Sanford also overcame a cash disadvantage and a wave of outside Democratic spending. Colbert Busch outraised Sanford $1.18 million to $787,000 as of their latest disclosures, released April 17. Outside groups spent more than $1.1 million in the district, almost all of it attacking Sanford; the Democratic Congressional Campaign Committee and House Majority PAC, a Democratic super PAC focusing on House races, spent nearly $1 million to attack the former governor.
Those groups bashed Sanford on South Carolina airwaves. One ad from House Majority PAC featured a woman accusing Sanford of abandoning his family and the state.
Accusing his opponent of being beholden to the national party, Sanford made House Minority Leader Nancy Pelosi a major theme in his campaign. At a public event, he staged a faux "debate" against a life-sized cardboard image of Pelosi.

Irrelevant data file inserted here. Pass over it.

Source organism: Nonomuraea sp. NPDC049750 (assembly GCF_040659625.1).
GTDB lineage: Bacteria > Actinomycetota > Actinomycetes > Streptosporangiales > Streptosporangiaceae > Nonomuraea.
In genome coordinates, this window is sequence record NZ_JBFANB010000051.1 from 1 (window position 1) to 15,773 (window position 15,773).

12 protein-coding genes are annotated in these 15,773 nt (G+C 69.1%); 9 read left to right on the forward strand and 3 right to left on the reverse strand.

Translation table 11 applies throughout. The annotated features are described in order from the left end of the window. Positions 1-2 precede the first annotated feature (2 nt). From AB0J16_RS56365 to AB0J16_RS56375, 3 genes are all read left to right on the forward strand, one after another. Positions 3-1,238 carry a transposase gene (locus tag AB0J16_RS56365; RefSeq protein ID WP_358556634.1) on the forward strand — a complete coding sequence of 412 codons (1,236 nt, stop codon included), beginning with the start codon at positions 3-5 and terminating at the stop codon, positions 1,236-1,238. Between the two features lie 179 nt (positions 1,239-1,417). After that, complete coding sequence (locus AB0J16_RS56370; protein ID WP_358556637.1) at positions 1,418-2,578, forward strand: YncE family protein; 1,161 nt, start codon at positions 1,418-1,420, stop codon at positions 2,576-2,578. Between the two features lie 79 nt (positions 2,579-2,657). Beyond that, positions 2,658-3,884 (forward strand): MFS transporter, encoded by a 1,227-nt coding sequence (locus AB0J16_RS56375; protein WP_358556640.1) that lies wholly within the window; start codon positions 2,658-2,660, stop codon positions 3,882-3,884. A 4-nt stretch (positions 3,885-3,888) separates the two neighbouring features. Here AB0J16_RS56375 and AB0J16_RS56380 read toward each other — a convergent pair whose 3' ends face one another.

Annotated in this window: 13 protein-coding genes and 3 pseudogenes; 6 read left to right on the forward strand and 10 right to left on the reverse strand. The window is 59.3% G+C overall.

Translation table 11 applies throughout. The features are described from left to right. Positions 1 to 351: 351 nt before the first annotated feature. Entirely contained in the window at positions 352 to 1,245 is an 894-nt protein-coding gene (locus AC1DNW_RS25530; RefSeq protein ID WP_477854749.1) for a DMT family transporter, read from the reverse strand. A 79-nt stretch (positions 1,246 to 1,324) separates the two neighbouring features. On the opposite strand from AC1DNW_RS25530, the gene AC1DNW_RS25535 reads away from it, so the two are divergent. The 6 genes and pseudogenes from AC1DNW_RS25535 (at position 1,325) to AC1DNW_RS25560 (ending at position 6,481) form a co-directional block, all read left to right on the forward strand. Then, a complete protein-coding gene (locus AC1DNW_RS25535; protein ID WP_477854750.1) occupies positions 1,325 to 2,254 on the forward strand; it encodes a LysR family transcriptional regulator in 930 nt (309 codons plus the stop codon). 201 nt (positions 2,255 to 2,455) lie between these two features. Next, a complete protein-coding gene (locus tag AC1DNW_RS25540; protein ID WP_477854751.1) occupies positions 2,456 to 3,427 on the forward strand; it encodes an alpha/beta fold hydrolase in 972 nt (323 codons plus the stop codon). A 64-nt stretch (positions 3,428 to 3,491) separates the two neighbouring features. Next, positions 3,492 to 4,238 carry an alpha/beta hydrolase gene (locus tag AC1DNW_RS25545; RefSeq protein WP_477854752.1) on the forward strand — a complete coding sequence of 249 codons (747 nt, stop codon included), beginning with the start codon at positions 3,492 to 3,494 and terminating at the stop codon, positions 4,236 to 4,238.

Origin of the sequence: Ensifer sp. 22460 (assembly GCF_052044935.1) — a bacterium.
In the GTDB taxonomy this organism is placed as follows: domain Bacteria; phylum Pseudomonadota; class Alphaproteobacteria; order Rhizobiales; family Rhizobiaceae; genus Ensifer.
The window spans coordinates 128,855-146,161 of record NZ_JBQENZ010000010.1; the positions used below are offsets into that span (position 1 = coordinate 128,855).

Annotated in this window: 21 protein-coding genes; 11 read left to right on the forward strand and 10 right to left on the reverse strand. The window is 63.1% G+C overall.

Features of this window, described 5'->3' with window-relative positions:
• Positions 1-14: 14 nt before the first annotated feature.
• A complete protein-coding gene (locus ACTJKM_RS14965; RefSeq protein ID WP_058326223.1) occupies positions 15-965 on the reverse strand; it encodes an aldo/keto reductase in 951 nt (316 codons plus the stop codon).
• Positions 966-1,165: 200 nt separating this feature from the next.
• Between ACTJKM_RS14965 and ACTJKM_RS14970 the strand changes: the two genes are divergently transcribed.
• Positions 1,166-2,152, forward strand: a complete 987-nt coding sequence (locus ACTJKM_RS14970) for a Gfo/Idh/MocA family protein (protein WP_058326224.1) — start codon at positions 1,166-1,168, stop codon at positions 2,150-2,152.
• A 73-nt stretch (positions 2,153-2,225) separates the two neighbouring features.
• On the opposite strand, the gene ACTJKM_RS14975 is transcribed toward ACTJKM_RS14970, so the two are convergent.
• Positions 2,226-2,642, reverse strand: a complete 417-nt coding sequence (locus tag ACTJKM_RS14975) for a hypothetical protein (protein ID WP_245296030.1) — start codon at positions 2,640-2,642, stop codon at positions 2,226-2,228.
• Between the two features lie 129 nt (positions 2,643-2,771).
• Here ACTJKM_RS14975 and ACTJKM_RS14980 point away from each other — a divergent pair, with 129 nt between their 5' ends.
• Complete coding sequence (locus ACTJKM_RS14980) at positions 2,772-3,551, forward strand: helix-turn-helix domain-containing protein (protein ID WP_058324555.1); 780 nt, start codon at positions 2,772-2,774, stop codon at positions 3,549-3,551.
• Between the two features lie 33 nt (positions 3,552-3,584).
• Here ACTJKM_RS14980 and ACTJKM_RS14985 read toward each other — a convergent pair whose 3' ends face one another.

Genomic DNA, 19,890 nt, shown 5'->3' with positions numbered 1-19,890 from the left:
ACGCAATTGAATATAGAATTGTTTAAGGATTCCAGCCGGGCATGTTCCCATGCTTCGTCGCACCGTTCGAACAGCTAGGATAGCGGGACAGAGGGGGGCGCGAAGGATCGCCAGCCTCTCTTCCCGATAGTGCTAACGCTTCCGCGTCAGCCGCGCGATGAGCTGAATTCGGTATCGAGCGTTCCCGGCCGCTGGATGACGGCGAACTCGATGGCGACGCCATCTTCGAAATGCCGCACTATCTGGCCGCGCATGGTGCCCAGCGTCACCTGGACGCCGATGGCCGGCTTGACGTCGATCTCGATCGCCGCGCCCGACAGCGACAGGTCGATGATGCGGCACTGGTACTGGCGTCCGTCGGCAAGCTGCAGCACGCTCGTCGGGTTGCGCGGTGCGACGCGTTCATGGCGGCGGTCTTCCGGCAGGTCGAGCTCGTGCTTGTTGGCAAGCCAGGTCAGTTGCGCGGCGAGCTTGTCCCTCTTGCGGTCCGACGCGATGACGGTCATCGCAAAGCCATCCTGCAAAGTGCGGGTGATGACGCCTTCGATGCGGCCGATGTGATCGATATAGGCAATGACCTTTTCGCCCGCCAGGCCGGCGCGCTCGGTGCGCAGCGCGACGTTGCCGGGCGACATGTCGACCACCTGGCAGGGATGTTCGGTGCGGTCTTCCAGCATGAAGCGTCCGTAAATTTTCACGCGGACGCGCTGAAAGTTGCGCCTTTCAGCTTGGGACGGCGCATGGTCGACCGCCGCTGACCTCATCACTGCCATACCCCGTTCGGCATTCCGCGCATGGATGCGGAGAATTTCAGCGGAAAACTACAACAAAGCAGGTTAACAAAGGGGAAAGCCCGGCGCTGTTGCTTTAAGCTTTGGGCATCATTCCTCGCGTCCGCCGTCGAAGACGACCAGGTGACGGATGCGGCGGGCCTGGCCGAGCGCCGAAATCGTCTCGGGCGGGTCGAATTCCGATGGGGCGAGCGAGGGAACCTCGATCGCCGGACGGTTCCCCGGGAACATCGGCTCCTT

Had he lost tonight, it likely would have been the end of Sanford's political career: He has said that if he lost, he would not seek public office again.
But Sanford appears to be back for good. His Republican district voted solidly for Mitt Romney in 2012, and having won over the district's voters for a second time in his career, the seat is red enough -- and Sanford is conservative enough -- that he's poised to hold it without a significant challenge from either the left or right.